KEE gold tester: review and detailed information

(model M-509GM)

Click here to buy.

Click here if you already have one, and need a replacement probe.

Click here to download a copy of the instruction manual (pdf)




I am wary of recommending new electronic gold testers, having tried a few that looked promising but turned out to be unreliable. As the leading specialists in gold testing, we evaluate any new tester very thoroughly, carrying out hundreds of tests, before we decide to sell it.

I once sold a make that was fully computerised but whenever I was at an exhibition didn't like demonstrating it. I knew it wouldn't always work the first time and that if you repeated a test, you often got different results - it was the most 'sophisticated' tester on the market but I didn't like it. Not so with the Kee tester! The kee works first time, the results are accurate and consistent, I love demonstrating it.  


As with all electronic testers it is most accurate for testing low-carat gold. However, the KEE is also good for testing high-carat gold: with VERY careful calibration using both an 18ct and 22ct sample you will be able to see if it’s “Probably somewhere between 18ct and 22ct” or “About 22ct” or “Possibly better than 22ct”. For accuracy (not just giving an impressive-looking reading!) that is better than any other electronic gold tester I have evaluated.

If you are only interested in getting an accurate reading up to 18ct, there is no need to bother calibrating the KEE with a 22ct sample. 


  • tests gold from 8ct to 24ct (the scale is marked "K" instead of "ct" because it's American)
  • simple analogue meter, good reliability
  • simply touch pen probe to the item, result is shown in 2 or 3 seconds, very fast
  • easy calibration with a sample of 18ct (+ a sample of 22ct gold if you want to test 18ct to 24ct accurately)
  • powered by one AA battery, supplied (will last many months providing you remember to turn it off after use)
  • includes extra contact leads for large items that will not fit on the test-plate (though if you're only testing jewellery, it's unlikely you will find an item that won't fit on the test-plate)
  • the pen probe lasts for 3000 tests according to the manufacturer, though I have not been able to verify this; the best I can say is that given heavy use in a shop it will last 3 to 4 months. (pen probes are not expensive, always keep a spare!)


  • as with all testers (including all other electronic gold testers) the item must be filed, to cut through any gold plating, and to remove any surface contamination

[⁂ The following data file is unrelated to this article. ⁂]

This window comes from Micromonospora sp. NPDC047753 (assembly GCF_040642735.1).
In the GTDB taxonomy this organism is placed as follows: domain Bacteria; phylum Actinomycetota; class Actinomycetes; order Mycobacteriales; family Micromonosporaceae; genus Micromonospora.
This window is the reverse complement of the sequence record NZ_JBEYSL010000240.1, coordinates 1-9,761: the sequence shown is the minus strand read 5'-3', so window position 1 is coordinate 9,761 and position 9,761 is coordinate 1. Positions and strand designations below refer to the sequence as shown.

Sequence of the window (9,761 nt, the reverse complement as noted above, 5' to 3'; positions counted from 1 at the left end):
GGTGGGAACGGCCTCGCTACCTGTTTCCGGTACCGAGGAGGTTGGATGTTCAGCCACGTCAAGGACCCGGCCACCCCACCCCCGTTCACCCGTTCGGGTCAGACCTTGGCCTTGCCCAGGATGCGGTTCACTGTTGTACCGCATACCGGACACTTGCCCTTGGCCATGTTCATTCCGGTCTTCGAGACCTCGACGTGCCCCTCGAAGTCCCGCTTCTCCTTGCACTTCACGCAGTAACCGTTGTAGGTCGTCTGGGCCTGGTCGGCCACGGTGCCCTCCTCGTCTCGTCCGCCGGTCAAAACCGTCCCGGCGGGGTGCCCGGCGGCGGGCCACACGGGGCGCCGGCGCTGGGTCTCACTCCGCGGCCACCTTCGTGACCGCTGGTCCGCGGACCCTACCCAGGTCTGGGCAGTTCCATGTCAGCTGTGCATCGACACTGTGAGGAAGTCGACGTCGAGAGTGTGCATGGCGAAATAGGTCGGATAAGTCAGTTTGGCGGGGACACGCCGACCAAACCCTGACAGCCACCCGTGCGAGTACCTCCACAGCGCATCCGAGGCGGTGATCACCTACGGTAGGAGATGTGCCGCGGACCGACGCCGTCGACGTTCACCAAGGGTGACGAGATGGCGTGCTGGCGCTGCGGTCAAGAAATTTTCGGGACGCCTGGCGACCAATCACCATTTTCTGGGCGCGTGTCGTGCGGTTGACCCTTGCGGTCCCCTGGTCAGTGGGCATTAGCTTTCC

• it's American, they use the abbreviation "K" for karat rather than our "ct" for carat  no great problem, just worth noting
  • the scale is marked in the American "10K" [10ct] instead of the British 9K (9ct) which gives the impression it won't test 9ct.  It does test 9ct!
  • it does not test silver
  • it does have a "Platinum" reading, but in practice this is of limited use because it can't distinguish platinum from Palladium.



  • an extra set of leads is supplied for testing very large items that will not fit on the test-plate (though I have never known anyone who has needed to use them)
  • battery (should last many months but, obviously, you must remember to turn it off when not in use).
  • Very clear illustrated instruction booklet by Quicktest


  • you will need a sample of 18ct yellow gold to get the tester to read accurately (technical term: calibrate) on 9ct to 18ct.
  • If you want to test over 18ct (up 24ct) accurately you will also need a sample of exactly 22ct.

UK traders will already have these (any item with a British hallmark) which is why we don't include them in the price. If you are not a trader or are in a country that does not have government-controlled marks, you will need the calibration samples. 


The manufacturer says a probe lasts for " up to a few thousand tests" - which could be anywhere from 100 tests to 5000 tests.

To answer the question we carried out a survey of customers who had been buying probes for two or three years and the conclusion is: a probe lasts between 3 months and 18 months, this being (as an estimate, because nobody counts) between 1000 and 5000 tests. 

Comments from customers: 

  • The KEE probe tests on average about 40 items a day and lasts about 6 months, 5000 tests. The solution in the probe outlasts the tip which becomes soiled from testing scrap. We replace the probe when reliability drifts and more regular calibration is required with our 18ct control sample.

  • We get around 3 months and test around 10 times a day, often 15 times a day. Overall we think they last well. 

  • Our probe only lasted 3 months, we are very disappointed.

  • It's variable, some probes last approximately 12- 18 months each (about 2000 tests) and some  9 - 12 months (about 1000 tests). 

  • The probes seem to last us at least a year, I would say that it was at least 200 individual tests, and perhaps even up to 400 tests over that period. 

However, the probe (pen) is simply a modified felt pen and, like a felt pen, if you don't replace the cap firmly after each use, it dries up. The cap does not 'click' on, you do have to push it firmly. For this reason the probes (pens) are not guaranteed against drying up. 

The manufacturers recommend that the probe is replaced after a year. 


  • Unlike other suppliers, we test each one before dispatch to make sure it is perfect. We do find a percentage that are either a little erratic in their behaviour or which don't work at all - we send these back to the suppliers, we do not sell them to our customers. 
  • of those that we sell (they work fine when we test them) the percentage that develop a fault in the first year is less than 1%, which we consider quite acceptable.


Click here if you already have a KEE tester and need a replacement probe.

Click here to download a copy of the instruction manual (.pfd)